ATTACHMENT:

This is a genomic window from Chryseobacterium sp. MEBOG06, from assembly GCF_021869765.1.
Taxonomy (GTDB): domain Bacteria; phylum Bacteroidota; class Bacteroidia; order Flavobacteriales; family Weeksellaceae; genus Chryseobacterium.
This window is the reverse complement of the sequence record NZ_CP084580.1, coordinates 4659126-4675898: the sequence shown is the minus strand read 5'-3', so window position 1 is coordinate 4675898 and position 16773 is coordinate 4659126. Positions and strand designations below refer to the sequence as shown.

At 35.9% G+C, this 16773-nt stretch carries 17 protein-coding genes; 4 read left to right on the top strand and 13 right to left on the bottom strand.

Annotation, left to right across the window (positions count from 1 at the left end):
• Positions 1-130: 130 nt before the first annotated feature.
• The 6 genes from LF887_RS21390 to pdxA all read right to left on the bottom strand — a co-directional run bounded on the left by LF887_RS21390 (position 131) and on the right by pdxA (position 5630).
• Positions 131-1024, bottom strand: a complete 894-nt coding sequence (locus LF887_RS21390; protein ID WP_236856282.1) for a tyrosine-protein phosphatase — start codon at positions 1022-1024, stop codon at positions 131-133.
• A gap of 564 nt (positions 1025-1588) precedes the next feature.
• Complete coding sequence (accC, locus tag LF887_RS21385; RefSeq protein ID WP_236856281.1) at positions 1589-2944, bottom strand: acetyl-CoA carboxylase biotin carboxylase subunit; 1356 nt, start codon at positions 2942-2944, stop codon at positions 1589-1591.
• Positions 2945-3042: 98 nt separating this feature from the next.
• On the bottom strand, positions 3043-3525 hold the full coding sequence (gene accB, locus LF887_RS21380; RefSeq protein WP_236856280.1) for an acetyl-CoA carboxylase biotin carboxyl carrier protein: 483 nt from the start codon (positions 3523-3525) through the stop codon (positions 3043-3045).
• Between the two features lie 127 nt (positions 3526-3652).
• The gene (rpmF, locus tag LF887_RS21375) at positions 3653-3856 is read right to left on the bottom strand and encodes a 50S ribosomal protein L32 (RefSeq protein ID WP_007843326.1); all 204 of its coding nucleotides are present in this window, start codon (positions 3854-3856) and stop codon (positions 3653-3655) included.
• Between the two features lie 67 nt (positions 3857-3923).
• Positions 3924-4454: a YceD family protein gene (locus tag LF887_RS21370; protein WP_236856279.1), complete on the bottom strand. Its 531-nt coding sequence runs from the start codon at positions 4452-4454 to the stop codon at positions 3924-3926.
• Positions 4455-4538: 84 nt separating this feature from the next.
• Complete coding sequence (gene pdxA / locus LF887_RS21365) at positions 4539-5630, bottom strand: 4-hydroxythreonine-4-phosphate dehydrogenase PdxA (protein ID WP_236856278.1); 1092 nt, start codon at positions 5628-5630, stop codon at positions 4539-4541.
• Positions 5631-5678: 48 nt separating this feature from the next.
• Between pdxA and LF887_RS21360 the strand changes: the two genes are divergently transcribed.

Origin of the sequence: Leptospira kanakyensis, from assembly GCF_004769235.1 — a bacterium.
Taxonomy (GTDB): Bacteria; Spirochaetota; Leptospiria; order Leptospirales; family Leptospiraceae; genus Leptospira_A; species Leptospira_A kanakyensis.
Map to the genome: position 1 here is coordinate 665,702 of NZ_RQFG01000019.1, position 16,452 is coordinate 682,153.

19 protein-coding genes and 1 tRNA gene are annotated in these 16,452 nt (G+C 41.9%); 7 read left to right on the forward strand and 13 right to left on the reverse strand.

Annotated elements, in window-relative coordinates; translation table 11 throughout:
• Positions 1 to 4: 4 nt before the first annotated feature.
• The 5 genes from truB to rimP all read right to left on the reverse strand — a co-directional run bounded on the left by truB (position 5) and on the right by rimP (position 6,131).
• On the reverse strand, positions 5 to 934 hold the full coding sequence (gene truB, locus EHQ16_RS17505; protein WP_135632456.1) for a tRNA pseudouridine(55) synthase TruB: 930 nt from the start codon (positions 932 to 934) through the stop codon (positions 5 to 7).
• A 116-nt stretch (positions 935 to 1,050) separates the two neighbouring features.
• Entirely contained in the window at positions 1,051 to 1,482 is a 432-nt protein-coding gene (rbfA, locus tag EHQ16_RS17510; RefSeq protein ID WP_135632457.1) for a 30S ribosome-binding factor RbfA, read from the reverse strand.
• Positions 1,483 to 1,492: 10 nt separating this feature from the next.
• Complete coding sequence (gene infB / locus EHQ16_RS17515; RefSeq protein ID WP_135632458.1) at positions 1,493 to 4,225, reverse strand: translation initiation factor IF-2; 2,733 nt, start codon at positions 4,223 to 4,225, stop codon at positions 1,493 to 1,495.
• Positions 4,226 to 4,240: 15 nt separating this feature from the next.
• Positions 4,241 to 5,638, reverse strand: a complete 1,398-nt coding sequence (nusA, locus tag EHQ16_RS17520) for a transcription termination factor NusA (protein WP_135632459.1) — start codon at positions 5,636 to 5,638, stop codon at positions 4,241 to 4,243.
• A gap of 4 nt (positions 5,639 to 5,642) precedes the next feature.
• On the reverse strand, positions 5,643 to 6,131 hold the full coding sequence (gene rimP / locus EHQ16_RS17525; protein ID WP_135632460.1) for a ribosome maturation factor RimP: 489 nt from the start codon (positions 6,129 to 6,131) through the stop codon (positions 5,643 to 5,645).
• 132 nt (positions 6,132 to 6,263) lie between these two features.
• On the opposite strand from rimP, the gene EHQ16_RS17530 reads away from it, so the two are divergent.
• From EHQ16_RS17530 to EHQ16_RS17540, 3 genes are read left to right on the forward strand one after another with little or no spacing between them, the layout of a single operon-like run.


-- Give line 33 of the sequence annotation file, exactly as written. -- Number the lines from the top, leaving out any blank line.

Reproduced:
• Positions 4,226 to 4,240: 15 nt separating this feature from the next.